Tapestry is an icon of the Album Era, that relatively brief but eventful period between the mid-1960s and the mid-1970s when long-playing records dominated the industry, deeply informing our relationship to popular music. Insofar as it indexes Carole King’s graduation from pop singles to rock albums, Tapestry chronicles the inception of the album as a mature work of musical art in which songs are sequenced and covers are designed to tell a story, frequently about growing up. And rock music itself grew up during this era, exhibiting a new cultural maturity and seriousness.
Over the next six days I will share some thoughts and theories I’ve been developing over the last few years about this period concept, which I believe informs everyone’s relationship to popular music, whether or not they were alive during the time to which the concept refers. – Loren Glass, author of Carole King’s Tapestry
Like many if not most of us my musical memories begin with The Beatles. The four floating faces, half in bluish shadow, on the cover of Meet the Beatles! is the first album cover I remember. It’s a memory that comes back to me in a fragmentary spectrum of sounds, images, and words. Not surprisingly the first songs on side one echo most clearly and completely. “I Want to Hold Your Hand” and “I Saw Her Standing There” are more than memories; they are memorized. They persist as strips of sound in my neural networks corresponding note by note and word by word to the ridges and grooves along which the needle moved. The images are also indelible, and odd. Why is George standing like that, with his arm extended and his hand on Ringo’s shoulder? And the scale looks off, as if each Beatle was photographed separately and then cut and pasted into that vacant gray space. And the liner notes loom like letters in a distant dream. When I read them now I recognize them but I could never recite them from memory as I can the songs, though I imagine they must constitute the cloudy groundwork on which I’ve built the edifice of my education and experience with the band. For some reason the only lines I remember without rereading are “and all four of the boys sing,” buried in the middle of the smaller font notes squished between the song list and the photo in the right-hand column of the back cover. I was born in the year the album came out and I imagine my earliest memory of it dates to the early seventies. I must have wondered if these grown-up looking guys were really “boys.”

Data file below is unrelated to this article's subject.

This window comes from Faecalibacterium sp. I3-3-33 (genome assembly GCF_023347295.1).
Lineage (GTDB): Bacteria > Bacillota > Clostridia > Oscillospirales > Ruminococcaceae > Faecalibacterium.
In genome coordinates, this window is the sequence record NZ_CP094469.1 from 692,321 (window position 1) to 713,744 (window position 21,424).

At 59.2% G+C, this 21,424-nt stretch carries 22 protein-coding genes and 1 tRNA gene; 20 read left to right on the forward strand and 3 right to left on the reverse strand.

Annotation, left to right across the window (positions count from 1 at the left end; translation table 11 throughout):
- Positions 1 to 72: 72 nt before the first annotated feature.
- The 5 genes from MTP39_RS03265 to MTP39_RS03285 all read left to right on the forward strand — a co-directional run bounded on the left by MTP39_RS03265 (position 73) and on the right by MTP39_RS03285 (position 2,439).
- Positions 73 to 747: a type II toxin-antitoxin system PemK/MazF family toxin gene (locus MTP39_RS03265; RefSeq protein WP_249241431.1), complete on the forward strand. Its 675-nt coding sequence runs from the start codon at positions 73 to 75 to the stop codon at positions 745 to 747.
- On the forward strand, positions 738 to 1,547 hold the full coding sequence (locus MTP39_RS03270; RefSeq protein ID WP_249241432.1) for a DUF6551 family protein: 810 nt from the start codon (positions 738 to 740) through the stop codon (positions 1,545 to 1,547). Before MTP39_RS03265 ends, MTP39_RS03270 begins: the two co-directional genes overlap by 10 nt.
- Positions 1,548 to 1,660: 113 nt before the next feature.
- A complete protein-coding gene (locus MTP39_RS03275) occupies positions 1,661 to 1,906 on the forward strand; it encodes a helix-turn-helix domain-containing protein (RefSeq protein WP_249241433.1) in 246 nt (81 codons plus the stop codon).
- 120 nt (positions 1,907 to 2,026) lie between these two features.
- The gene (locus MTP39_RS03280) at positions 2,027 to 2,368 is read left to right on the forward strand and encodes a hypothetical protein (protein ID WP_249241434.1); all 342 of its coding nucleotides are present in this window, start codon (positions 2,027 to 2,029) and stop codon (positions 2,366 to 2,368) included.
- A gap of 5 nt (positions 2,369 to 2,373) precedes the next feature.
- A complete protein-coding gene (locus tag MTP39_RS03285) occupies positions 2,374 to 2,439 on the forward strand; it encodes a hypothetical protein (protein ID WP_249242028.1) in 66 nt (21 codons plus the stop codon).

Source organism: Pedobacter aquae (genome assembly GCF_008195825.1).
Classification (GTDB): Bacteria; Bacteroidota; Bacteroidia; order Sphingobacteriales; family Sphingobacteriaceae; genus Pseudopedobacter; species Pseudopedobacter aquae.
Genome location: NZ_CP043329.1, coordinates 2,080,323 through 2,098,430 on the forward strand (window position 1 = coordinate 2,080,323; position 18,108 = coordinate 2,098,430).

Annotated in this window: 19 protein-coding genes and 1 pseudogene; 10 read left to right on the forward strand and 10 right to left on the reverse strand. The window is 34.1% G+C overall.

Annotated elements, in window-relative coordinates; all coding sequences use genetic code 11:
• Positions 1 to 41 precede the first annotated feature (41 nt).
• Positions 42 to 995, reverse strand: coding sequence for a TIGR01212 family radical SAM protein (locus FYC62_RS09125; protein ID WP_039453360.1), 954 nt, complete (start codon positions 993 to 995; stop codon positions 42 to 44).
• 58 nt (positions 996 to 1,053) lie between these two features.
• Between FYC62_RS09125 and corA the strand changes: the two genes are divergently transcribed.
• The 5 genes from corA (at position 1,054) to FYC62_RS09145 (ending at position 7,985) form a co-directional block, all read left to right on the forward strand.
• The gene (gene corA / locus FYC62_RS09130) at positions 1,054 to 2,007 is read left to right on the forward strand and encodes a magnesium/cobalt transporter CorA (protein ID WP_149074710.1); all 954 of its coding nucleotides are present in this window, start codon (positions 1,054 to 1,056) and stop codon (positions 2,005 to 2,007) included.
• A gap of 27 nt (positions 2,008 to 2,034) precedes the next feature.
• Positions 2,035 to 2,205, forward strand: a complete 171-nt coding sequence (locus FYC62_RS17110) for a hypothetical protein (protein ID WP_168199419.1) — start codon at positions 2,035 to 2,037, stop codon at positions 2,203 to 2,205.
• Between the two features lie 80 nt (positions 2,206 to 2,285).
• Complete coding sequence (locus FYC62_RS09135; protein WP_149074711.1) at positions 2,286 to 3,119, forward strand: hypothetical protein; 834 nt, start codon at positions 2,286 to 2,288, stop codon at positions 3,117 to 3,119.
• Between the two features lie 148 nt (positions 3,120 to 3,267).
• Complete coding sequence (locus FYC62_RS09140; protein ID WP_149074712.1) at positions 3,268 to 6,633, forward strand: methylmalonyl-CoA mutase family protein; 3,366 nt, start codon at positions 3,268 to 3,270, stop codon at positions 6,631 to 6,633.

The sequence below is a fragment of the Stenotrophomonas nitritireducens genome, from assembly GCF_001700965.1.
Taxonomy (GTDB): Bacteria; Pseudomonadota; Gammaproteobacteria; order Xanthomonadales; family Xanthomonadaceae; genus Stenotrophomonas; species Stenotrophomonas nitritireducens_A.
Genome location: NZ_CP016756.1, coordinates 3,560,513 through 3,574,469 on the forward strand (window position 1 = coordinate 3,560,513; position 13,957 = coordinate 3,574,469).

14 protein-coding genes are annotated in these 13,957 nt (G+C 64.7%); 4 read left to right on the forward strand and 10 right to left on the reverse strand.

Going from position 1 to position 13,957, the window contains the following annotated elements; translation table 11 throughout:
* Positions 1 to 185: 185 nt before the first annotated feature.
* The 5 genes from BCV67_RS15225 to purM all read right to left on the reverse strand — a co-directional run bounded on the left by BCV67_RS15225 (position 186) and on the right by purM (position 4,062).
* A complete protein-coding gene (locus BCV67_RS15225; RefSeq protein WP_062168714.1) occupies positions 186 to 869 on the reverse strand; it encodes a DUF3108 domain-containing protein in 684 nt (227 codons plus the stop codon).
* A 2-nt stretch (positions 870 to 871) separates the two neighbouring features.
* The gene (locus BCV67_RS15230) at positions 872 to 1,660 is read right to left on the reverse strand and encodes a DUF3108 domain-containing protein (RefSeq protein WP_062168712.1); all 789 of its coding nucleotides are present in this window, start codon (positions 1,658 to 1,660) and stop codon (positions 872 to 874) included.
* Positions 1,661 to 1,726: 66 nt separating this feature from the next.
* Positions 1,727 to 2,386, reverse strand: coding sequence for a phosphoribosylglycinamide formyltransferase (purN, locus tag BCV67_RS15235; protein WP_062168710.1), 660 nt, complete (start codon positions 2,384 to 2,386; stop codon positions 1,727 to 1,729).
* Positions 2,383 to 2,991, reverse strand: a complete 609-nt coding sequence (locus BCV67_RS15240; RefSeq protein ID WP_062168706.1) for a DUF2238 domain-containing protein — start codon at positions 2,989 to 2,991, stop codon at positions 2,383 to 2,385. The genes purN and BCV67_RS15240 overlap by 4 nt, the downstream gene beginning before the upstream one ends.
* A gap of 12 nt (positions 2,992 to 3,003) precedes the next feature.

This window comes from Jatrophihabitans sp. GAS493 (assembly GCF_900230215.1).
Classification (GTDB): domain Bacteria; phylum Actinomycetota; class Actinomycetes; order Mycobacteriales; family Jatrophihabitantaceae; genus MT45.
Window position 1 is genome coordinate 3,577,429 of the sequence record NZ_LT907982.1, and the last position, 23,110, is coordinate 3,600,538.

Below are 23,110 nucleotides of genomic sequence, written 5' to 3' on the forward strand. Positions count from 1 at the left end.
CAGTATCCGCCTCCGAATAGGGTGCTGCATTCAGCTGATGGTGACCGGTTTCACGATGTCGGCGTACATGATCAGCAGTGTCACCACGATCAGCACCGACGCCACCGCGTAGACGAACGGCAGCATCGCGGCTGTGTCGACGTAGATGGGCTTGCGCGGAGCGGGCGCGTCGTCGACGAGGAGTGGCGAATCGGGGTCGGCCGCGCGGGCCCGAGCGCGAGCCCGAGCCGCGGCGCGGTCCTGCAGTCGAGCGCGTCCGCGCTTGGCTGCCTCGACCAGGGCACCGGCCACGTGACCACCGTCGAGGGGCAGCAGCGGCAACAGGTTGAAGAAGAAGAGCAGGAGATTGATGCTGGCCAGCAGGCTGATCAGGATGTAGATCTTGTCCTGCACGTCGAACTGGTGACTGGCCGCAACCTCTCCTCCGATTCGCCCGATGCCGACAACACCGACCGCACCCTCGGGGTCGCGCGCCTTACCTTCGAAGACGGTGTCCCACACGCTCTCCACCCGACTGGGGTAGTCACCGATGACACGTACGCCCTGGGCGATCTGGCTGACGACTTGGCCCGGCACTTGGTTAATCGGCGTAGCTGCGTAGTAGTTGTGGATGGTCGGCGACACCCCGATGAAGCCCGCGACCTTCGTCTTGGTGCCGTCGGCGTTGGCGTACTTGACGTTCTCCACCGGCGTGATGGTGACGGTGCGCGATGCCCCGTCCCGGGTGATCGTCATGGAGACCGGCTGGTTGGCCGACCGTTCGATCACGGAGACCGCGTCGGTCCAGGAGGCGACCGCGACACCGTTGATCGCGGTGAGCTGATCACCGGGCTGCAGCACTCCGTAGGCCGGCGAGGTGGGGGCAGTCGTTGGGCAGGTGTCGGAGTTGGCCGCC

To the world they were boys when they burst onto the shores of America that year, and their images and imaginations across the ensuing albums track their passage to adulthood, and the maturation of the generation that grew up alongside them. Here their hair is short and they are beardless. These are the fresh young faces that flash across the covers of those first albums, grinning and gazing at or away from me in a youthfulness I hadn’t yet attained, but that would become a model for the kid I came to be, when my highest aspiration was to be a guitar player in a rock band. The Beatles were the best kind of boy gang: boisterous but not violent, sexy but not dangerous.
And then they grew up. They grew beards. They wrote spacy songs about serious subjects. The faces that stare somberly out from inside the gatefold of the White Album are men. You can see it in their eyes and their hair. And you can hear it in their songs, which range across a fuller and far more complex emotional and musical spectrum than the early pop hits. These were songs to think about, songs to study, songs to listen to, stoned, with the covers in your hands and the posters on your walls.